New Zealand was supposed to be a 'safe haven' for Syrian family caught up in Christchurch attacks

Khaled Mustafa died alongside his son, 16

epa07444000 Members of the public place flowers at a makeshift memorial for the victims of the mosque mass murders at the Botanical Gardens in Christchurch, New Zealand, 17 March 2019. A gunman killed 50 worshippers at the Al Noor Masjid and Linwood Masjid on 15 March. A suspected gunman, 28-year-old Brenton Tarrant of Australia, has appeared in court on on the morning of 16 March and was charged with murder.  EPA/MICK TSIKAS  AUSTRALIA AND NEW ZEALAND OUT
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A Syrian father and his two sons, who had found refuge in New Zealand last year after fleeing their homeland, were among the victims of Friday’s terrorist attack while praying at Al Noor Mosque in Christchurch.

Khaled Mustafa, 46, was killed alongside his son Hamza, 16, who was initially listed as missing, when the bullets rang out on Friday afternoon. His son Zaid, 13, was severely injured and is still in hospital.

At least 50 people died in the attacks on Friday, including 42 at the Al Noor Mosque, where the shooter began his massacre.

Family spokesman Ali Akil told The National that Zaid had undergone a six-hour surgery and his condition was now stable. Mr Mustafa's wife and young daughter were not at the mosque with them. His wife was currently being supported by a family friend, and was in "a lot of pain".

The family had arrived in Christchurch in late 2018, having fled Syria and living in a refugee camp for years.

"This is a family who had managed to survive the atrocities in Syria, they then managed to escape to Jordan. They ended up in refugee camps in Jordan for a number of years and then they finally were able to come to New Zealand as their final safe haven destination," Mr Akil said.

Neither Zaid, or Mr Mustafa's young daughter, know of their father and older brother's death yet. His wife is "shattered and frustrated and devastated, and every single word of pain you can think of applies to her", Mr Akil said.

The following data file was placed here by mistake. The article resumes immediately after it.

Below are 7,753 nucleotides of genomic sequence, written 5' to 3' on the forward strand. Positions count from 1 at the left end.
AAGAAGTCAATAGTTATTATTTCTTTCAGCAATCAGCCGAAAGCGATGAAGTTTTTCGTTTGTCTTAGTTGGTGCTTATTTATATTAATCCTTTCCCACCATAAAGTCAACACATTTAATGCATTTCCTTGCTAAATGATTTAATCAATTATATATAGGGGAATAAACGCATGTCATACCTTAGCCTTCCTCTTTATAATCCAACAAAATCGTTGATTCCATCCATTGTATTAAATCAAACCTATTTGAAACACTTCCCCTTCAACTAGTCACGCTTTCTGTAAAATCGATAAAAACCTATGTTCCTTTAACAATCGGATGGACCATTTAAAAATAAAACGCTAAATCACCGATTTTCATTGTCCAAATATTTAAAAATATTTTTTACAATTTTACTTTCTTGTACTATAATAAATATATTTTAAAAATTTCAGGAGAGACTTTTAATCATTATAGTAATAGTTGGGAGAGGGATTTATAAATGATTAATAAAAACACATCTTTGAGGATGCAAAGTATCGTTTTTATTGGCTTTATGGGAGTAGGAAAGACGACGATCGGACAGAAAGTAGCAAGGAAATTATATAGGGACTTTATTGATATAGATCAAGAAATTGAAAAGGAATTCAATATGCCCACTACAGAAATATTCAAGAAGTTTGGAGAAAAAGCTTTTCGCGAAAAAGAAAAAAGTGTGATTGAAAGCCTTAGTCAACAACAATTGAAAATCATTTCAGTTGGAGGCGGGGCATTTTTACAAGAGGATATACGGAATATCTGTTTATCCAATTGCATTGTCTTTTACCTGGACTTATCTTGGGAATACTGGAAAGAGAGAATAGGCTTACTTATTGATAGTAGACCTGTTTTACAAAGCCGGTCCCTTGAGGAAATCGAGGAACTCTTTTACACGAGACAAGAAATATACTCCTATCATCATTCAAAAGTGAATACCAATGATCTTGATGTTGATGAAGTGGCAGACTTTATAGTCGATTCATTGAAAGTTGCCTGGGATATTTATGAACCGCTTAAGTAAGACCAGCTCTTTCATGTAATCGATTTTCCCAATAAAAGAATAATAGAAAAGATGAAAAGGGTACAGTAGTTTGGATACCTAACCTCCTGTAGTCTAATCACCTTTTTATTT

"She's left alone to deal with the fact she has lost her beloved husband and beloved son, and at the same time she needs to deal with her younger beloved son in hospital. Her little daughter needs to be taken care of too."

Mr Akil is also the founder of the Syrian Solidarity New Zealand group, a charity organisation dedicated to helping refugees who come to the country from Syria, and educating the public about their nation's plight.

He estimates there is probably "much less than 1,000" Syrian refugees who have resettled in New Zealand, so it was a huge blow for the community. Friday also marked eight years since the Syrian revolution began.

"At the end of the day, it's a very small community. It is [tight-knit], but it's hard to keep in touch as everyone comes in and is placed in different places. They start building their own community wherever they are," he said.

In 2015, as a response to the Syrian refugee crisis, the National Party-led government agreed to prioritise refugees from Syria and to take in 750 refugees from the country over three years. New Zealand's refugee quota for all countries is currently capped at 1,000 people a year.

When asked if he still considered New Zealand a safe place for refugees, Mr Akil said, "definitely not".

"To be honest, New Zealand is, was and will always be better than the rest of the Western world in terms of the levels of racism and bigotry and right-wing extreme terrorism. However, unfortunately, over the past few years there has been an increase of all of these as a result of the increase worldwide," Mr Akil said.

"My concern goes to the wider [migrant] community. Although it has hit the Muslim community, this terrorist is anti-migrants altogether."

He called for the death penalty to be introduced to New Zealand for mass murderers.

"If this scumbag is able to live peacefully in prison then that is not a deterrent. You could see how completely careless he was. He doesn't care."

Mr Akil said his wife had been "terrified" since the attacks and was "terrified to take my kids to school on Monday, especially because they go to a Muslim school".

"And that's only one personal story. The impact of this can be so wide-ranging," he said.

Preventative measures would be important for New Zealand's Muslim community going forward, he said.

Mr Akil said those such as Senator Fraser Anning in Australia, who drew outrage when he blamed the Christchurch attacks on the rise of the Muslim population in a series of tweets and a press release, were responsible for the widespread "increase of hatred".

"Such people need to be removed from parliament. They do not represent the people of Australia or New Zealand, or any other country. They are the source of bigotry and racism.

"There's a big trend globally where racism and bigotry and extreme right-wing white supremacist terrorism is rising and its hit us in New Zealand, and to fix that the world needs to come together and redefine what terrorism is and how it can be confronted.

"Yes the guy came from overseas, and yes he doesn't belong, but we can't deny that the problem doesn't exist," Mr Akil said.